UnCommon Bodies Q&A: Pavarti K. Tyler

Philip HarrisAuthors, Interviews0 Comments

Launch day for the UnCommon Bodies anthology has arrived!

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UnCommon Bodies features my short science fiction story Phantom Pain plus 19 other excellent tales. The anthology is themed around the title rather than genre which means there’s a wide range of stories – everything from science fiction to magical realism to horror (there’s some sexually explicit material too) – but every one of them is uncommonly original (see what I did there?).

Here’s the publisher’s description:

Step right up to the modern freakshow — We have mermaids, monsters, and more. You won’t be disappointed, but you may not get out alive.

UnCommon Bodies presents a collection of 20 beautifully irreverent stories which blend the surreal and the mundane. Together, the authors explore the lives of the odd, the unbelievable, and the impossible. Imagine a world where magic exists, where the physical form has the power to heal or repulse, where a deal with the devil means losing so much more than your soul.

You can buy the book on Amazon right now and if you’d like to chat with some of the authors and have a chance at winning some great prizes the launch party takes place on Facebook this evening.

Over the last couple of weeks I’ve been running a series of interviews with the authors from the anthology. Today I’m talking to the mastermind behind the anthology, Pavarti K. Tyler about the anthology and her story, Daedalus’ Daughter.

What inspired you to create UnCommon Bodies?

I’ve always loved those things which exist outside of the norm, the people and activities which reside on the peripheries.  With UnCommon Bodies, I felt that by exploring the extremes, the truly outside of the norm experiences there was an opportunity to drill down to the essential question of what makes us the same.

Why did you pick the theme of uncommon bodies?

Bodies, whether sexual or otherwise, are a constant part of our lives.  We wouldn’t exist without them.  They define our understanding of ourselves and of other people.  The first thing we judge people on is their body: gender, skin color, or things more extraordinary.  We stare at those with scars or disfigurements, and the more extreme the physical difference the more fascinated we are.

What do you hope readers will take away from UnCommon Bodies?

The unity of the stories, which transcending genre, is about acceptance, of the self and others.

What did you enjoy most about the experience of putting the anthology together?

It was such a thrill to see so many authors come together and put their best work forward.  The opportunity to curate a collection of the truly highest quality work and then work individually with each author to help them bring their vision to it’s fullest potential was so satisfying.  As an author, I’ve always enjoyed the editing process, both for content and for sharpening the flow of words.  To have the opportunity to not only share what I’ve learned but work with others with so many fabulous ideas of their own was tremendously fulfilling.  It was a lot of work, but I hope to do it again soon.

What are you most proud of about UnCommon Bodies?

I couldn’t pick one thing.  I’ve loved the whole process.  From reading the submissions, to working with authors, to the amazing work that’s been produced.  I guess, the thing I’m most proud of is the team and how this group of authors I threw together, worked so hard toward the goal of creating something unique and exceptional.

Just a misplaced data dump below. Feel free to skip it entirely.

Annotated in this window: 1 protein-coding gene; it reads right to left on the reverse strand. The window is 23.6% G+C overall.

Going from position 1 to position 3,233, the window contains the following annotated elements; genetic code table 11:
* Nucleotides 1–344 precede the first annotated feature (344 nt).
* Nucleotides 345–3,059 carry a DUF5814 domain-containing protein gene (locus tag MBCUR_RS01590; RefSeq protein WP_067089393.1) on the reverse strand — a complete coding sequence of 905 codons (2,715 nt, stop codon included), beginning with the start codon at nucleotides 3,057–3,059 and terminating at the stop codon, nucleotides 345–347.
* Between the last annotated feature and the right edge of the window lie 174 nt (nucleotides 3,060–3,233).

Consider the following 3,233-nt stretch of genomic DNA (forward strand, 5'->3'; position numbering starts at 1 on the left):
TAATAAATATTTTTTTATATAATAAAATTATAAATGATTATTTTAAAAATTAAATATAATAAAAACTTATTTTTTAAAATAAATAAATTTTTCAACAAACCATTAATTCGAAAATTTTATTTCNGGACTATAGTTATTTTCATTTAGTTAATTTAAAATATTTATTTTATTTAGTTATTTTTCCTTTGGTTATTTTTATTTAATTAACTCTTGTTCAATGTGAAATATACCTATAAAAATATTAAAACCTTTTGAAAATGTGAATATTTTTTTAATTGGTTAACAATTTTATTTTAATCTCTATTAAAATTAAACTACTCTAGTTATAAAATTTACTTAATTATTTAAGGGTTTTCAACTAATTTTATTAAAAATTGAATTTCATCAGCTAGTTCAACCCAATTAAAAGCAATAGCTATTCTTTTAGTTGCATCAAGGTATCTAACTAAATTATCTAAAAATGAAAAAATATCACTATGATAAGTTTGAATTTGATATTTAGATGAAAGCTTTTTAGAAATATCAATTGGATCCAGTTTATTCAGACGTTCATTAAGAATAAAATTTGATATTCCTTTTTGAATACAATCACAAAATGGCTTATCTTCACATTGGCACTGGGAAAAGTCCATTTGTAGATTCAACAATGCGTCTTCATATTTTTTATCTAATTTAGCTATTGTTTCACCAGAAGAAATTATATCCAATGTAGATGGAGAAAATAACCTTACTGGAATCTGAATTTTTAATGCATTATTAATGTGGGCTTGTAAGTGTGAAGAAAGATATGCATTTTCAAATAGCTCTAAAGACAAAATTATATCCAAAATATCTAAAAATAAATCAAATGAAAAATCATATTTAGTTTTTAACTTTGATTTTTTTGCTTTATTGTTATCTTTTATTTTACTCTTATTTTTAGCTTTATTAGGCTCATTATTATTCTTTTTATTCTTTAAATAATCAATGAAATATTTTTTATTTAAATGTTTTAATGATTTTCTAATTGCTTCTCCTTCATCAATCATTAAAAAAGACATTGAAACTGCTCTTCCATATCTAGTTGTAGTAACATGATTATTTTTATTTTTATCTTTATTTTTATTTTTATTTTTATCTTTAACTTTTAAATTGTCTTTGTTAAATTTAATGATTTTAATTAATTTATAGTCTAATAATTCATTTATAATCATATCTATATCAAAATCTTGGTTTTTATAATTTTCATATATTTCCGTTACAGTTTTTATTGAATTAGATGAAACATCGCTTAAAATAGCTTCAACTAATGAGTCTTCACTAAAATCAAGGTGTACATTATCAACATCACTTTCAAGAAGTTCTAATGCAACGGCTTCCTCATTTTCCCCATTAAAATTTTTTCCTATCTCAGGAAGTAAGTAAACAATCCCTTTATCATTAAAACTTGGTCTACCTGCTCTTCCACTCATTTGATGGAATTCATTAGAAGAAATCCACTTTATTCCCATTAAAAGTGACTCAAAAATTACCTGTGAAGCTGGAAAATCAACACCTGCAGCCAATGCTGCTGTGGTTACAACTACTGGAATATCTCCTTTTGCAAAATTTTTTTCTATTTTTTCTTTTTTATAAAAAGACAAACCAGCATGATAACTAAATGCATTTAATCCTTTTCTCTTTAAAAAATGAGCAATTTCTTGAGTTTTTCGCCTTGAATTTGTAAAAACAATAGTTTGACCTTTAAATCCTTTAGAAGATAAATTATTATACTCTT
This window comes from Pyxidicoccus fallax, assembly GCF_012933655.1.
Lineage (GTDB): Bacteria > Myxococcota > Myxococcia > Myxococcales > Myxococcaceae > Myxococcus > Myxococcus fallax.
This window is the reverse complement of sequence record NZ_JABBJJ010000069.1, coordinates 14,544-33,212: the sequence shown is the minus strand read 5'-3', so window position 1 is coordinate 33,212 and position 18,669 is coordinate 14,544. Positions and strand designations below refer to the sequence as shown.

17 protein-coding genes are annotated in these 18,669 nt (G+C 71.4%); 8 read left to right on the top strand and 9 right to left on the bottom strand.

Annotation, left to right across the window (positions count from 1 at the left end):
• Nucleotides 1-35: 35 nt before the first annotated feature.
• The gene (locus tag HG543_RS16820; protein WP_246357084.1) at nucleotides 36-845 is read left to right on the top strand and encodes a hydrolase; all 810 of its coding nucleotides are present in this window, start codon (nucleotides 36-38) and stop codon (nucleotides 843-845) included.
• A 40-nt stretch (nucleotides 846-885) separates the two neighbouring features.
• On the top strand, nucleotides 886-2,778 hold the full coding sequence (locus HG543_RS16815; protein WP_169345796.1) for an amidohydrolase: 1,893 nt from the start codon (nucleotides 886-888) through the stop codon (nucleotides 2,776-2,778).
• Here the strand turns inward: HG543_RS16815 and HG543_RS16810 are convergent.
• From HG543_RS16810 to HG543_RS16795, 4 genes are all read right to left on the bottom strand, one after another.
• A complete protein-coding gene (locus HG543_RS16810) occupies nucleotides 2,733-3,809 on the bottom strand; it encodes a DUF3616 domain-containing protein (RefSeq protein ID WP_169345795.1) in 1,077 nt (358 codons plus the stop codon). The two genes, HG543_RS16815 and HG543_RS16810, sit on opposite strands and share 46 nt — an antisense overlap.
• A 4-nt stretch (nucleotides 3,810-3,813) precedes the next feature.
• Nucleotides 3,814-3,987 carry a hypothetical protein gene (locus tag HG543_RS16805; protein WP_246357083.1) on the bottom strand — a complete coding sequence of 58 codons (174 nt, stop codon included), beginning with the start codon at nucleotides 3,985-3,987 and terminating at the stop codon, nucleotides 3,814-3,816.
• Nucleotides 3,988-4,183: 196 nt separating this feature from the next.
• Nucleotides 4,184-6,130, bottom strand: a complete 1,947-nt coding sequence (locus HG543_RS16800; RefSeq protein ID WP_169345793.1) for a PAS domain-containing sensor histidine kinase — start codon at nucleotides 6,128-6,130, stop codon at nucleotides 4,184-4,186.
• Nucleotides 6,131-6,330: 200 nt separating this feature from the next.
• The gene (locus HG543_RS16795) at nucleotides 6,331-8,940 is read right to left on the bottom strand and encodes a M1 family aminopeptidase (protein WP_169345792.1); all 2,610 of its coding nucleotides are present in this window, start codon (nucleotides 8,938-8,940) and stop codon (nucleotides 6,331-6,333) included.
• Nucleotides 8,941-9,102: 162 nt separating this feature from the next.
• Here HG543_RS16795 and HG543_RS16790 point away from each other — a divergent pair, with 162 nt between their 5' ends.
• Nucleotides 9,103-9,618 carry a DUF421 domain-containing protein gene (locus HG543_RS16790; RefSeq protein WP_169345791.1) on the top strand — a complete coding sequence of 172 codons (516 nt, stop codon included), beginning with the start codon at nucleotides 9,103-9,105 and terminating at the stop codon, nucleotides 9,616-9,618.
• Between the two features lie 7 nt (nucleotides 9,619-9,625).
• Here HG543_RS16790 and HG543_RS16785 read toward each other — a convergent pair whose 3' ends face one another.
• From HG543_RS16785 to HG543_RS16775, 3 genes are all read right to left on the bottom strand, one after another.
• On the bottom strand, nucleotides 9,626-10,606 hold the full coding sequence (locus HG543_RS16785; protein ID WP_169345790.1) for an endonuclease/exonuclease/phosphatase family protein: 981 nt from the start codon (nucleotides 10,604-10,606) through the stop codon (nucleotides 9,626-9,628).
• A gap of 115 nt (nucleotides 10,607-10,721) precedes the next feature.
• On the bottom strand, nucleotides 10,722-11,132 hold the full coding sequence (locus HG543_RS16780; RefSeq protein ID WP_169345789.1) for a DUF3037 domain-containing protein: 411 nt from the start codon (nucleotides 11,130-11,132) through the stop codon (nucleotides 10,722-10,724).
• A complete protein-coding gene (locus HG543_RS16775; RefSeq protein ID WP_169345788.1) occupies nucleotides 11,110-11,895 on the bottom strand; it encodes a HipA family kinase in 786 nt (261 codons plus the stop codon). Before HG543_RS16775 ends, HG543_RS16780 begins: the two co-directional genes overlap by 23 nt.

Any plans to do more anthologies?

I have a few ideas 🙂  Right now I need to finish a few projects and then I hope to announce another anthology from Fighting Monkey Press soon.

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Tell us about your lead character, what makes them UnCommon?

Isha, in Daedalus’ Daughter has begun to sprout feathers.  This begins after her father’s sudden death.

Every story in the anthology has their own promotional image, what drew you to the image for your story?

The combination of the girl and the feathers really spoke to me.  Also, the wistful, almost sad look on her face really captured what I felt was the emotional journey of the story.

Are there any authors that influenced your story or your writing in general?

Margaret Atwood has had a huge influence on me, as has Octavia Butler.  Both of these authors are able to tell evocative stories that address issues of gender, race, and other greater social concerns without becoming preachy or losing the reader’s interest.

How will you celebrate the launch of the book?

Some wine and sushi!  My favorite treat!

Once readers have read your story, which of your books/stories should they read next?

If you enjoyed Daedalus’ Daughter, I’d recommend checking out Two Moons of Sera. Or  you can signup for my newsletter and I’ll send you a free copy of my short story Moon Dust, the prequel to Two Moons of Sera. http://www.pavartiktyler.com/pavarti-k-tyler-newsletter-sign-up/

Check back tomorrow for the next UnCommon Bodies interview and don’t forget, you can buy the book on Amazon and the launch party takes place on Facebook this evening.

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You can find out more about my upcoming releases, and get four FREE books by signing up for my newsletter here.

[UnCommon Bodies Q&A: Pavarti K. Tyler by Philip Harris first appeared on Solitary Mindset on 24th November 2015]

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